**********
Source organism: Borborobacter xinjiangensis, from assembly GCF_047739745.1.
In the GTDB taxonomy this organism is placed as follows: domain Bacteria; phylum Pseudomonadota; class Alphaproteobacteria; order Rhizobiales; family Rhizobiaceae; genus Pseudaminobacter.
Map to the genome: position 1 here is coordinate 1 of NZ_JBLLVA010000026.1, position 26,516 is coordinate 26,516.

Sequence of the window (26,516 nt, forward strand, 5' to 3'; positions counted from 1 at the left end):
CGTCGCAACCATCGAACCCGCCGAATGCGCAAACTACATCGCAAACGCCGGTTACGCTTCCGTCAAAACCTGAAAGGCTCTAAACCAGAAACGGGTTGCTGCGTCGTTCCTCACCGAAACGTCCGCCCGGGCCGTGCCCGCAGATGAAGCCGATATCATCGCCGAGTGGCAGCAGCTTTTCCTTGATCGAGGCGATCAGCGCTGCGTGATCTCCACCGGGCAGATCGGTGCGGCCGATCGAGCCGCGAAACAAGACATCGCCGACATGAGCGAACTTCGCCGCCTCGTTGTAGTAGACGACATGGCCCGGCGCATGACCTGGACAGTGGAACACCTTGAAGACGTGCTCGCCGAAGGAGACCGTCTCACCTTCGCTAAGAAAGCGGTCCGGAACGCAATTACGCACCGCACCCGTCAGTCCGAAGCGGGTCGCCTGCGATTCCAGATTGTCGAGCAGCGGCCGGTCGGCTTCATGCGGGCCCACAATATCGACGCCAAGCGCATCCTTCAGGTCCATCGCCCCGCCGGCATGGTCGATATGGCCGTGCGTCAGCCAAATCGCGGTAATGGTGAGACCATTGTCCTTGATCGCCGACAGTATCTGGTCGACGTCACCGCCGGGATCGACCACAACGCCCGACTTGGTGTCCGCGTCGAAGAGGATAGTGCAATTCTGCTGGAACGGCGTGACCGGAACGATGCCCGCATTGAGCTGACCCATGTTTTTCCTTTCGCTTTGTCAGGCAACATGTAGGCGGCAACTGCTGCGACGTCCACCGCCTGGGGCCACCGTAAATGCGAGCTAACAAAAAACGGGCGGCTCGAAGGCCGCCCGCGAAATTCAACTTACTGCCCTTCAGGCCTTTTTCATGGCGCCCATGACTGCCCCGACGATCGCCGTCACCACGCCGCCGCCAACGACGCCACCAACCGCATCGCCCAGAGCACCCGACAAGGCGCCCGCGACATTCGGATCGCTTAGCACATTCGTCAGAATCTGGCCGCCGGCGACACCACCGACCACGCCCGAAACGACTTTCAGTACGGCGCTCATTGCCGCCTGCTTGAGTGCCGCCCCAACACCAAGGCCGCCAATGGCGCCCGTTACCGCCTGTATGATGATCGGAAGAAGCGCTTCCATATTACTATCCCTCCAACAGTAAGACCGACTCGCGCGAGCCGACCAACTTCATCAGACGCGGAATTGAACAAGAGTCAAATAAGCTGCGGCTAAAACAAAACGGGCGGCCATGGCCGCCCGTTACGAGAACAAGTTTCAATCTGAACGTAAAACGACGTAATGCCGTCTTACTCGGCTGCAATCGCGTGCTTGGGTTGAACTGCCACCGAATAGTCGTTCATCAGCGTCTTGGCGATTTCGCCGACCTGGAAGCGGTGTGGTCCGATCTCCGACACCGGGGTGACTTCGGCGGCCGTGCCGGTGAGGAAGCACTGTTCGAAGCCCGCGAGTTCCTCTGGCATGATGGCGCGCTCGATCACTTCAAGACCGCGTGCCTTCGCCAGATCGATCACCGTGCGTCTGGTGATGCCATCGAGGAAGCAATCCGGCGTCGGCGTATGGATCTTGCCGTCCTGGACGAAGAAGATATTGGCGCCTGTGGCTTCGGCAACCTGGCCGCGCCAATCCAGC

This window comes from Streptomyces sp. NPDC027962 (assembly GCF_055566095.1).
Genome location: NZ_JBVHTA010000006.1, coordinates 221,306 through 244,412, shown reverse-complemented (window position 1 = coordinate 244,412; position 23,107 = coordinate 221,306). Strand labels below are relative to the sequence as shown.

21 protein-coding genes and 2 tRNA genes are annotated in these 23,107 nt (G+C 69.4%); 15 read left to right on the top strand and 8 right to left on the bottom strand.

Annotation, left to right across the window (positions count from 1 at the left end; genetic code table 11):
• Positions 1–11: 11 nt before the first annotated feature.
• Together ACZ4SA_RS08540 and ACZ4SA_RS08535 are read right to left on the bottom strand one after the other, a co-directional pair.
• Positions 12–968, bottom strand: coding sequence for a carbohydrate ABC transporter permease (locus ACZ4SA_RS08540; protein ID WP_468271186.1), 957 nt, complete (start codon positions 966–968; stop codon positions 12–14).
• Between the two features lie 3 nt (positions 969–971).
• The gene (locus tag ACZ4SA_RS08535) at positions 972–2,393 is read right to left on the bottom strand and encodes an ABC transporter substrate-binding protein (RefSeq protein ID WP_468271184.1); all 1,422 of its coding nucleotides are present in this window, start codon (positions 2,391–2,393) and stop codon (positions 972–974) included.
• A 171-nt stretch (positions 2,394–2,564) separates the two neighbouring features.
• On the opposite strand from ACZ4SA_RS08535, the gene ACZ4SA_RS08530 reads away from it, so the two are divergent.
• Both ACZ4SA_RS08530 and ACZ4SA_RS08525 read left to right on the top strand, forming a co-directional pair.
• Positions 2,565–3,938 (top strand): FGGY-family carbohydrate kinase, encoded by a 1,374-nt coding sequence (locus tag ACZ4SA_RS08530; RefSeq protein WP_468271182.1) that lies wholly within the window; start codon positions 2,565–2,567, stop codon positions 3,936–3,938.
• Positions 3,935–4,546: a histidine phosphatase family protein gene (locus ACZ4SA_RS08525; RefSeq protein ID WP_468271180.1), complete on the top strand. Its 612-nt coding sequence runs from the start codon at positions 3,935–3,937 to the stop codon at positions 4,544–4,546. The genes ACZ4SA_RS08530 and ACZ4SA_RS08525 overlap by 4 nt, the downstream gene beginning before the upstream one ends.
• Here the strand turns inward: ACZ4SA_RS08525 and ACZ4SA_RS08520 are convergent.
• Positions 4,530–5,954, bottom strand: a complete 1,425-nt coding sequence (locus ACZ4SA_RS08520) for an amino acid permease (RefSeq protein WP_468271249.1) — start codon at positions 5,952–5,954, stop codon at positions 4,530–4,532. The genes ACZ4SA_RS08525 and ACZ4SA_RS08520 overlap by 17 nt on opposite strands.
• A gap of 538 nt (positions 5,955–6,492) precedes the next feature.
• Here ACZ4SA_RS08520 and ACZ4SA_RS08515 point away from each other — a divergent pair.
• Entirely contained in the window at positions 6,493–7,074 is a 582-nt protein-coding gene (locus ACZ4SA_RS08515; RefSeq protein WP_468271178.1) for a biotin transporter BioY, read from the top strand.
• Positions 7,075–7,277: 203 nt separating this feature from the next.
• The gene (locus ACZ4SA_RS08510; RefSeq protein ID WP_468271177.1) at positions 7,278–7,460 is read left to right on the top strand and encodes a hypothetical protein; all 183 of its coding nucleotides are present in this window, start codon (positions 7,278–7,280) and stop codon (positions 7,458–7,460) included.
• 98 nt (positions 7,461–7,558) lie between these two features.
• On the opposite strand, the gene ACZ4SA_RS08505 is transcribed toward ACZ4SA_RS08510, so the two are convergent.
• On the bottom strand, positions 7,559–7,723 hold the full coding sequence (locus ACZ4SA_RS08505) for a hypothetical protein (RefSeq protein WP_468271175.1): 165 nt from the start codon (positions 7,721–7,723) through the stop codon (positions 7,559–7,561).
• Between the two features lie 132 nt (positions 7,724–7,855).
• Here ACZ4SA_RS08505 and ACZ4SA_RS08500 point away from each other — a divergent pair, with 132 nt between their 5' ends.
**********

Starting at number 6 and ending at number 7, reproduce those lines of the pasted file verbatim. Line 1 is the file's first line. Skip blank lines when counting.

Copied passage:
This window comes from Streptomyces sp. NPDC027962 (assembly GCF_055566095.1).
Genome location: NZ_JBVHTA010000006.1, coordinates 221,306 through 244,412, shown reverse-complemented (window position 1 = coordinate 244,412; position 23,107 = coordinate 221,306). Strand labels below are relative to the sequence as shown.